Garden Design Tips – Garden Paths can be ugly!
Garden Design Tips – Ugly Garden Paths
We all have paths in our garden and we all need paths in the garden. Paths need to be hard wearing, functional, low maintenance (ideally) and transport you to the parts of the garden you need to get to. Sadly though, most paths are pretty ugly, often concrete and most likely resemble a runway down the garden….
So can garden paths be functional AND pretty and if so how. Secondly if the aren’t pretty what on earth can you do about them to make them less of an eyesore!
Paths not Runways please.
One of the main problems in small garden design is how to deal with paths. Paths by definition have to go somewhere, they need to be hard wearing and they need to be a certain width to be able to walk down comfortably. The problem arises as garden sizes shrink, the path becomes a much more visually dominant feature and as paths have to be practical they are often not pretty!
So what do you do if like many garden you already have a path and you don’t want to go through the expense of changing it, but you don’t really like it much as it is rather ugly. Well luckily there are lots of ways to make the path appear less obvious, and it’s all about making your eye notice other things more.
Hide the Path in Plain Sight:
This garden for example, is typical of many small gardens. It has an attractive step up onto the lawned area, but the path really leads you eye straight down to the place where the bins are kept and the back gate. The owner has tried to create some interest by adding a birdbath, but at the moment the ‘runway’ beats the birdbath in terms of what you actually notice.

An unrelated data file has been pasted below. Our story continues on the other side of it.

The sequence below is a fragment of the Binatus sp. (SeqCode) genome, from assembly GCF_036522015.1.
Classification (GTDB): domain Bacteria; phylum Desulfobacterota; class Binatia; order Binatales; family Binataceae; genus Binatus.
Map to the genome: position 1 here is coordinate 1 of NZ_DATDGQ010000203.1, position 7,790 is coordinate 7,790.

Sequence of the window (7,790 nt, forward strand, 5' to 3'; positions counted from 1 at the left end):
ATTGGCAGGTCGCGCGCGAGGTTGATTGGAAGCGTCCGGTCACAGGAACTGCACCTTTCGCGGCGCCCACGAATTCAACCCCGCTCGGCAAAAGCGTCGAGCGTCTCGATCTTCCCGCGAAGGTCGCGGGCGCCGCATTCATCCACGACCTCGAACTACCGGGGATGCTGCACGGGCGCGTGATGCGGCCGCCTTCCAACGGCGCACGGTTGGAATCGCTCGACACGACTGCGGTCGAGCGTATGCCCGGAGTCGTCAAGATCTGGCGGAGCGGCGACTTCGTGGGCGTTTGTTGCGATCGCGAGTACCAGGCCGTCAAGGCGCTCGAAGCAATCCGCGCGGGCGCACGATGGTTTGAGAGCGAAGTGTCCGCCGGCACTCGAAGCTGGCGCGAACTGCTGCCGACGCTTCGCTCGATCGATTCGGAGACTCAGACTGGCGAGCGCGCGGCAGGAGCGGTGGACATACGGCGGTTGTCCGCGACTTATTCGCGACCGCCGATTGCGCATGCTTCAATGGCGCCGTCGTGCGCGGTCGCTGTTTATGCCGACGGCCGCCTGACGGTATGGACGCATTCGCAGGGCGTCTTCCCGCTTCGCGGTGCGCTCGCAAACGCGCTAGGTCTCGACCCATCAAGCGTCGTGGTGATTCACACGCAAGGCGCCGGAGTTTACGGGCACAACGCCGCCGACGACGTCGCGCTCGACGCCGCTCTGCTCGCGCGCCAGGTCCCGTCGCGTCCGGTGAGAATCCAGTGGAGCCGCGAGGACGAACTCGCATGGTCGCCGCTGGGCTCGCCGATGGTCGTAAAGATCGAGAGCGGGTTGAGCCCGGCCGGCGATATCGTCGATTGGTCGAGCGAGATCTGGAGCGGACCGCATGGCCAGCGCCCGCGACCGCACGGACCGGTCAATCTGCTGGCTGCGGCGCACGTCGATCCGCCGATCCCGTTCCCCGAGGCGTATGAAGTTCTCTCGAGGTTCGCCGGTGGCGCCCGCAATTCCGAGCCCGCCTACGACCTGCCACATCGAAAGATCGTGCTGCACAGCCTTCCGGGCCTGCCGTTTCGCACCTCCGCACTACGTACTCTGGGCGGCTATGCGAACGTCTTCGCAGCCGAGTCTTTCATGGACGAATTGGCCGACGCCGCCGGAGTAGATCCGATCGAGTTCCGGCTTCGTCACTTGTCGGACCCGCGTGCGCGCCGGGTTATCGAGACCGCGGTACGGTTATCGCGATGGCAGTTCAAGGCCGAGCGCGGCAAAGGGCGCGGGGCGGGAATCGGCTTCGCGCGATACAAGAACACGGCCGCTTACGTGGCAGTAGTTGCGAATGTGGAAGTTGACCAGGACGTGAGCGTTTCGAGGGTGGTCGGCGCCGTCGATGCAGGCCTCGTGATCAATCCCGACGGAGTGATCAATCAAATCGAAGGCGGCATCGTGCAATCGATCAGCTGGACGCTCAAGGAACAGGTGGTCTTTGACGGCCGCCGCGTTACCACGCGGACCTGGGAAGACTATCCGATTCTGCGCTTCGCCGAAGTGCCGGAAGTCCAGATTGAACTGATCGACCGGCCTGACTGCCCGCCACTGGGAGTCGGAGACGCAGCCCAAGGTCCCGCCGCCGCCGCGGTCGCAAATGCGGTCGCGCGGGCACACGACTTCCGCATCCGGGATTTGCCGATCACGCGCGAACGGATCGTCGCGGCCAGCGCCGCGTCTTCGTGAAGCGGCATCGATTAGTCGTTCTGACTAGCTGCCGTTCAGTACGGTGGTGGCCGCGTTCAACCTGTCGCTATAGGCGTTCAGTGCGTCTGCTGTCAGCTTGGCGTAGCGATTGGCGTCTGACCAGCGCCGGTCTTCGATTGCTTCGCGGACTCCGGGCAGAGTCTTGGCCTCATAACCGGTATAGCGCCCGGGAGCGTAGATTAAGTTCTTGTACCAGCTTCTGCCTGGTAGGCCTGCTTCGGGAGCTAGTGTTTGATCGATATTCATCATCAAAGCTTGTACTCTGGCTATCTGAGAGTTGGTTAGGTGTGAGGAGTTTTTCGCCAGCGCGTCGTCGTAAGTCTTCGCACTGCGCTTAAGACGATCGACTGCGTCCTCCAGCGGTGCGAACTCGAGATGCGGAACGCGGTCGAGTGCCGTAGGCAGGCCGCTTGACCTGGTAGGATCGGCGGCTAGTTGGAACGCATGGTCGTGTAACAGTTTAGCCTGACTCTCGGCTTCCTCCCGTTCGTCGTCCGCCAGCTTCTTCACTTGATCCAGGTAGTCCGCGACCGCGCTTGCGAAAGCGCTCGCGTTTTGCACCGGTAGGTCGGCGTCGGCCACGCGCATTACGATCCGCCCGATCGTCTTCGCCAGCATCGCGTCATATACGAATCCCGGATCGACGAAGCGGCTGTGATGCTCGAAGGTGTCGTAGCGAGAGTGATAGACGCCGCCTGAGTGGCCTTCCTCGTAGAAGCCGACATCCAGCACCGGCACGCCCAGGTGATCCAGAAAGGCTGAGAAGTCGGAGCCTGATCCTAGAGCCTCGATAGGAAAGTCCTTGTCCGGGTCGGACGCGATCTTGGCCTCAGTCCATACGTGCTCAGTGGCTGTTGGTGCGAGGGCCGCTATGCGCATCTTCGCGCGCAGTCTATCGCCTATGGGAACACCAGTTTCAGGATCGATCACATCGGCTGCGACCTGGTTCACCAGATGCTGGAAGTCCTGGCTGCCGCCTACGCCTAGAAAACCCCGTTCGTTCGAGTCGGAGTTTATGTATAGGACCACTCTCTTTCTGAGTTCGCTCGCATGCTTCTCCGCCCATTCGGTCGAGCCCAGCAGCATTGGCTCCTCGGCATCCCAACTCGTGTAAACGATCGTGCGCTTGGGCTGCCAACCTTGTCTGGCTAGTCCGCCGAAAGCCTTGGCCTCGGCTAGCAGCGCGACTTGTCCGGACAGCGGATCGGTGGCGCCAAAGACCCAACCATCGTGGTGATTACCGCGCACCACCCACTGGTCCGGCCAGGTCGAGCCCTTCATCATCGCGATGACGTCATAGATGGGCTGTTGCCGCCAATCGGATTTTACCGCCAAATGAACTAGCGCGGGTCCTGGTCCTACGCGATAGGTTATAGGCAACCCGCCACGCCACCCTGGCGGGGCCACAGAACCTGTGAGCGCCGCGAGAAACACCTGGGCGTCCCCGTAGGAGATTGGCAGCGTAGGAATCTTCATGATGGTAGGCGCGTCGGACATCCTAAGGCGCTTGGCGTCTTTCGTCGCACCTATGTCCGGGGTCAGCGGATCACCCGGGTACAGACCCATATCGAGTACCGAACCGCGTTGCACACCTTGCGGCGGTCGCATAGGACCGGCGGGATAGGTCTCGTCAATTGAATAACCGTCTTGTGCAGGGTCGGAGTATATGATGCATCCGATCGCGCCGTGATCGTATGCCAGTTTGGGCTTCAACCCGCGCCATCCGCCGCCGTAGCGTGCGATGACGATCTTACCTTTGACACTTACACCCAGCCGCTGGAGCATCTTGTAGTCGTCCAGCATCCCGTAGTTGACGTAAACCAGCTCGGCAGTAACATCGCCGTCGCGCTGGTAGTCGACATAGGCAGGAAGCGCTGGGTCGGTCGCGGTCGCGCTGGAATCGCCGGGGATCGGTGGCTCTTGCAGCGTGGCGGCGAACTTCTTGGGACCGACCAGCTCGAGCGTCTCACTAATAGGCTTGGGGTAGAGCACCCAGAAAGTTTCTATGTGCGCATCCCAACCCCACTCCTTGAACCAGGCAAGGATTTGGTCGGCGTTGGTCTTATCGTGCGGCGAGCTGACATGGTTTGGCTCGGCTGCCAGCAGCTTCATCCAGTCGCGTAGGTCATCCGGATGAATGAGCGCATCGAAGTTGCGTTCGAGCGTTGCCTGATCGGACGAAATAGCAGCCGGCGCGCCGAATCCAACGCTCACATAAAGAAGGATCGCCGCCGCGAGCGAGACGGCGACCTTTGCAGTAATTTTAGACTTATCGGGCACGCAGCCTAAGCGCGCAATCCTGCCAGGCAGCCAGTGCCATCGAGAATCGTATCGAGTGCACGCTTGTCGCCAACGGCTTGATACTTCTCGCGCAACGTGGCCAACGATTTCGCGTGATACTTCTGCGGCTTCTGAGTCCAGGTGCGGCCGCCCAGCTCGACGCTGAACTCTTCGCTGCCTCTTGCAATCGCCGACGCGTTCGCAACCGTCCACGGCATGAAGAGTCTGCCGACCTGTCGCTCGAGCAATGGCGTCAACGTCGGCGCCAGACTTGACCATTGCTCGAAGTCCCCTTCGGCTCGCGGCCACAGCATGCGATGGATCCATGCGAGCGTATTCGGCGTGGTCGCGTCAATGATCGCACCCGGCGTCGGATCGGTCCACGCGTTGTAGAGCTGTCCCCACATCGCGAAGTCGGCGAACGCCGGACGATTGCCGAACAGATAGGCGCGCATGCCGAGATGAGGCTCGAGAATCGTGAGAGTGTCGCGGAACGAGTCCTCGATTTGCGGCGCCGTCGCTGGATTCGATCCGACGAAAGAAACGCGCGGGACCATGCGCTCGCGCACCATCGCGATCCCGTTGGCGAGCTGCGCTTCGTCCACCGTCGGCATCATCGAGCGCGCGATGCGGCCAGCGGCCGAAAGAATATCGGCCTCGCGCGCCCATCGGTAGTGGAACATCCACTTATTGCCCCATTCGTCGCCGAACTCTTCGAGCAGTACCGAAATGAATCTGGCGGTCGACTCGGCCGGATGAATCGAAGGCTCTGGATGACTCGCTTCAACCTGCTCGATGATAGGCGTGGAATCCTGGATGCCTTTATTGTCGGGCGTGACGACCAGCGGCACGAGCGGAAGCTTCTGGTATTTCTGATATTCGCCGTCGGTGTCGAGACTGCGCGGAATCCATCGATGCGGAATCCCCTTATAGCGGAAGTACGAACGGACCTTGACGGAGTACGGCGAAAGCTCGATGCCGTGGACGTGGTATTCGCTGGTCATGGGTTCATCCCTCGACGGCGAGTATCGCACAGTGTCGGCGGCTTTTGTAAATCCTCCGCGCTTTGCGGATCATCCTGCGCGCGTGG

To lessen the impact of the path and make the garden look more interesting you need to make something else much more interesting.
Now the lawn is competing with the path – the lines of the lawn are saying ‘look this way instead’…but there is still not enough interest to make the birdbath the feature of the garden….but we have a cunning plan for that too!
The plants used have strong vertical lines, which pulls your eyes up from the ground. Low box hedges force your vision into the back corner – where the main garden feature is. The birdbath itself has been immersed in soft and floaty flowers, so on first glance, you can see something, but you have to look a little harder to see exactly what it is.
So, does the path still dominate?
Make an Entrance:
This garden clearly highlights the runway effect…but you still need to get to the shed. So how can you make the walk to the shed more interesting and the path less of an ugly feature?
As we have said, you can’t hide the path, but you can hide the path by making it less obtrusive – it’s all about distraction. Here all the lines lead in the same direction, all the garden features reinforce the runway nature of the garden and this end up giving the impression that one should ‘look to the shed’. This is not a problem if the shed is a thing of beauty….but maybe the man-cave or her-hideaway is rather more practical than pretty!
The first job is to lose part of the runway effect by reshaping the lawn and redefining the left hand border.
Now, we tackle the runway, by making you look up. All the columns lift the eyeline above the path. The shed is partially hidden and the planting will sway in the wind. All of which creates a more interesting outlook, but the path is still pretty visible and pretty dominant.
To deal with this you need to make an entrance. Entrances frame the part of the view you want to highlight. By making the entrance spectacular – the path automatically becomes less obvious it also becomes more welcoming. It’s kind of like saying ‘step this way…and enjoy the journey’.
Create a False Entrance:
If changing or re-siting the path is not an option, what can you do. A simple but cheap option is to create a false entrance.
The border alongside the garden can be planted with really vibrant eye catching colours- which helps to hide the ugly grey concrete paths and patios. Planters have been dotted around the garden too, use the same planter to keep the whole design simple but chic.
This makeover uses plants from ‘Prairies’ as they are easy care, low maintenance and will tolerate drought.